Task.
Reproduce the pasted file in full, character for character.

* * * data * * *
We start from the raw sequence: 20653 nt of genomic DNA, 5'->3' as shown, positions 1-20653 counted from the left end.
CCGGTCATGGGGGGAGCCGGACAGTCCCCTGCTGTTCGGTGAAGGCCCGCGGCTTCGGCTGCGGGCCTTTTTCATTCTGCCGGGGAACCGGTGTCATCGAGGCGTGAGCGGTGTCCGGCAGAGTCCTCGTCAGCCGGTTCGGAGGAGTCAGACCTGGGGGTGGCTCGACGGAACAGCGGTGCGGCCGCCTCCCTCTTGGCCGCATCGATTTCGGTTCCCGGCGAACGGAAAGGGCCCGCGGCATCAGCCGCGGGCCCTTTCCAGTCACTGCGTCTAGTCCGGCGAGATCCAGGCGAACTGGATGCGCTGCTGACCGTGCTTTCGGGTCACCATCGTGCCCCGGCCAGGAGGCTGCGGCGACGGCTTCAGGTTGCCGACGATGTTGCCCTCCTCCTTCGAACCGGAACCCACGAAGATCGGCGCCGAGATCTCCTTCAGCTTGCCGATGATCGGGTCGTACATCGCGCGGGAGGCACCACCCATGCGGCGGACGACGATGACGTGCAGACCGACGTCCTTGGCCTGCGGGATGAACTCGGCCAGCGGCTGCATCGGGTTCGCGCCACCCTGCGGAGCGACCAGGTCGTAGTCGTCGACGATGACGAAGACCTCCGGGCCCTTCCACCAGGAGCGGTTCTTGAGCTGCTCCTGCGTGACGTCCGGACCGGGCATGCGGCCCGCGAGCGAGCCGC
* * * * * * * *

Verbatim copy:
We start from the raw sequence: 20653 nt of genomic DNA, 5'->3' as shown, positions 1-20653 counted from the left end.
CCGGTCATGGGGGGAGCCGGACAGTCCCCTGCTGTTCGGTGAAGGCCCGCGGCTTCGGCTGCGGGCCTTTTTCATTCTGCCGGGGAACCGGTGTCATCGAGGCGTGAGCGGTGTCCGGCAGAGTCCTCGTCAGCCGGTTCGGAGGAGTCAGACCTGGGGGTGGCTCGACGGAACAGCGGTGCGGCCGCCTCCCTCTTGGCCGCATCGATTTCGGTTCCCGGCGAACGGAAAGGGCCCGCGGCATCAGCCGCGGGCCCTTTCCAGTCACTGCGTCTAGTCCGGCGAGATCCAGGCGAACTGGATGCGCTGCTGACCGTGCTTTCGGGTCACCATCGTGCCCCGGCCAGGAGGCTGCGGCGACGGCTTCAGGTTGCCGACGATGTTGCCCTCCTCCTTCGAACCGGAACCCACGAAGATCGGCGCCGAGATCTCCTTCAGCTTGCCGATGATCGGGTCGTACATCGCGCGGGAGGCACCACCCATGCGGCGGACGACGATGACGTGCAGACCGACGTCCTTGGCCTGCGGGATGAACTCGGCCAGCGGCTGCATCGGGTTCGCGCCACCCTGCGGAGCGACCAGGTCGTAGTCGTCGACGATGACGAAGACCTCCGGGCCCTTCCACCAGGAGCGGTTCTTGAGCTGCTCCTGCGTGACGTCCGGACCGGGCATGCGGCCCGCGAGCGAGCCGC